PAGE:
Jim and Tammy Faye Bakker singing “Praise the Lord” on the TV was the soundtrack of my childhood.
As I’d get ready for school or play, Tammy Faye and her big fake eyelashes, painted-on eyebrows and glowing tan cheeks would grin and sit next to Jim, who looked like he belonged in the principal’s office. They’d talk about Jesus.
I soaked it up, along with my four sisters and two brothers just trying to get through life in a town of a couple thousand in the southwest corner of North Dakota. Mom sent the Bakkers plenty of donations, I’m sure, as she did all preachers and prophets who met her approval and helped her raise seven kids while her husband went broke selling real estate in the middle of nowhere.
I didn’t know it then, but there was an oil boom out there in the ’70s that went bust, and took the briefly booming real estate market in Bowman, N.D., with it. Mom planted a garden about half the size of a football field, canned everything she could, and never said a word to us about Dad not being able to pay the mortgage.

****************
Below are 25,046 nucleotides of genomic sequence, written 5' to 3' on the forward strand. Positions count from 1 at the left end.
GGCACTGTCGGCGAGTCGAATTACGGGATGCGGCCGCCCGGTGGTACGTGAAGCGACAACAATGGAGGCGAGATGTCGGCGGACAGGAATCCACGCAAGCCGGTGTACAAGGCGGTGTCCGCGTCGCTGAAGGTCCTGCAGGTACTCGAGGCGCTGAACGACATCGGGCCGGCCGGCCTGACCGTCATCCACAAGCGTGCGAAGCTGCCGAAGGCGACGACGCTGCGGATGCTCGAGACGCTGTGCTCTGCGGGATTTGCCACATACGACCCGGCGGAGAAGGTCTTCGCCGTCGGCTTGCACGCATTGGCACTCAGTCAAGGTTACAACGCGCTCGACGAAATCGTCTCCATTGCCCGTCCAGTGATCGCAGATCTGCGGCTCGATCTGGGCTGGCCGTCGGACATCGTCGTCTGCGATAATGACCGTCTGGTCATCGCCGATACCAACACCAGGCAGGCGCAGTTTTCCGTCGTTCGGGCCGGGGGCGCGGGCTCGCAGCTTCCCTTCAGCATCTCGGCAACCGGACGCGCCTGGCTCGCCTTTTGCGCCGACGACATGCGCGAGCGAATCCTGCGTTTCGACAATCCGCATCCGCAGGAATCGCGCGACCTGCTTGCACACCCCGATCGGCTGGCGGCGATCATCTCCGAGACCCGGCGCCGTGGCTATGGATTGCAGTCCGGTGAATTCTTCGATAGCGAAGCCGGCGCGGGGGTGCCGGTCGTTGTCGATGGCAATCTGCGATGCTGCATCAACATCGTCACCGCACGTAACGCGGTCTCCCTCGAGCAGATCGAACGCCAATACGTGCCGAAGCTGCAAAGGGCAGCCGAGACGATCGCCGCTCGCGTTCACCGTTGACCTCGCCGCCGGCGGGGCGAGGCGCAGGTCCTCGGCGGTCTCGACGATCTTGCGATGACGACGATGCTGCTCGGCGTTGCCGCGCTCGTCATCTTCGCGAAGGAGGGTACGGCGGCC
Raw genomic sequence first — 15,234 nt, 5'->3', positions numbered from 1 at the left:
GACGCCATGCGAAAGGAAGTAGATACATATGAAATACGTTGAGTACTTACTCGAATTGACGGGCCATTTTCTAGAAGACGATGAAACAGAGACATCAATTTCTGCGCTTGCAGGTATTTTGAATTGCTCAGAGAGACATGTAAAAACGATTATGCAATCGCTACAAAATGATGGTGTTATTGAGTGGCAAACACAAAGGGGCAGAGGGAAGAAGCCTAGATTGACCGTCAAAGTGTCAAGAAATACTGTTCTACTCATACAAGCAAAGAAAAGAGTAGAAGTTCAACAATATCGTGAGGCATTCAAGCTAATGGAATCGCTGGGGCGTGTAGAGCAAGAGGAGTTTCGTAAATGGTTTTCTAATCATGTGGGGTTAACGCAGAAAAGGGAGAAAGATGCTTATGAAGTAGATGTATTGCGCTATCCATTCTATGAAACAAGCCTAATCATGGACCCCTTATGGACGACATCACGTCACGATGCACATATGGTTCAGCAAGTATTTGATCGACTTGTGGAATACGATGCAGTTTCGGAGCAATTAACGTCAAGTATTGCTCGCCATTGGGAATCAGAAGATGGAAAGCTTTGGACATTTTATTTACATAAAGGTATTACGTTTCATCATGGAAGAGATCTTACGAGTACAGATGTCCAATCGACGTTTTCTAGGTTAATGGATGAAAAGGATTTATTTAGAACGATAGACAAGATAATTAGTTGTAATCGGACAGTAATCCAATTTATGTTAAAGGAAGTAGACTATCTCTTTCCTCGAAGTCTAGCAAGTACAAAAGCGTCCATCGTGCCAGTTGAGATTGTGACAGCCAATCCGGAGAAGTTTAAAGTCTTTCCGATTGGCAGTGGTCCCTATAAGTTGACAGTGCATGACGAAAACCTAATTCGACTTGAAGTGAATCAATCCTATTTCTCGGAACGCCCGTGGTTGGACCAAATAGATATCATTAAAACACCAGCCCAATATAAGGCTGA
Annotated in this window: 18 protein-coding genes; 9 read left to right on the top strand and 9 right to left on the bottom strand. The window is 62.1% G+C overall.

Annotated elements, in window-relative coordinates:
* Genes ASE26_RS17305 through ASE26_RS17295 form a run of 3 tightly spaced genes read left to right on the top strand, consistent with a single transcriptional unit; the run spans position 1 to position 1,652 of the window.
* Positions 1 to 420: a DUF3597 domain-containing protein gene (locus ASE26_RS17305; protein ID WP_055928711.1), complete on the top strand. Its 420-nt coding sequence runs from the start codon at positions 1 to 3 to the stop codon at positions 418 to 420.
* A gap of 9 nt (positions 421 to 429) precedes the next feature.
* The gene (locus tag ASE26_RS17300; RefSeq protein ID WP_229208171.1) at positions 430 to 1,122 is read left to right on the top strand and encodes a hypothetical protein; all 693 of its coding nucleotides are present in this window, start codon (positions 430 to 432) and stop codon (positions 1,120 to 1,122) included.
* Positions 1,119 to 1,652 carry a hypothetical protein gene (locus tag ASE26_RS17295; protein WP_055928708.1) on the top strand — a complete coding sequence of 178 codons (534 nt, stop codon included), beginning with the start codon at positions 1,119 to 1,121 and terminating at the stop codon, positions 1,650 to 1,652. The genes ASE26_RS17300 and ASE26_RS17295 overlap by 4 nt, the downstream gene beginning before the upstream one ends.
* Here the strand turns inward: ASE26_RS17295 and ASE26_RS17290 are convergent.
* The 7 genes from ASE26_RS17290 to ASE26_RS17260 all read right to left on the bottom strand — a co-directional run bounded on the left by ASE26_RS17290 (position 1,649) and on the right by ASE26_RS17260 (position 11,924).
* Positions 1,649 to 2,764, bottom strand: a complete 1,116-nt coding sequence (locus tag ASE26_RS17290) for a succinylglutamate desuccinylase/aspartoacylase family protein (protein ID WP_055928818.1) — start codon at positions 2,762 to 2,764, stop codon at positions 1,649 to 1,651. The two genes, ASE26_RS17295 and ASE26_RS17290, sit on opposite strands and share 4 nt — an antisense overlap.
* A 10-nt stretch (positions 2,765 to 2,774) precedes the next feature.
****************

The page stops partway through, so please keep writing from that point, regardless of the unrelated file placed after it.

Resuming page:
She just Praised the Lord and kept it moving.
I don’t remember Mom mentioning it when I was a senior in high school and Jim and Tammy Faye’s televangelism empire came crumbling down amid a sex scandal and criminal indictments and news of Rolls Royces, a jet and air-conditioned doghouse.
Didn’t matter. Mom continued to migrate away from the Catholicism of her youth to evangelism. And where she went, the family followed. Church became less monotonous, that’s for sure. Less rote from Rome, more speaking in tongues and raised hands and closed eyes.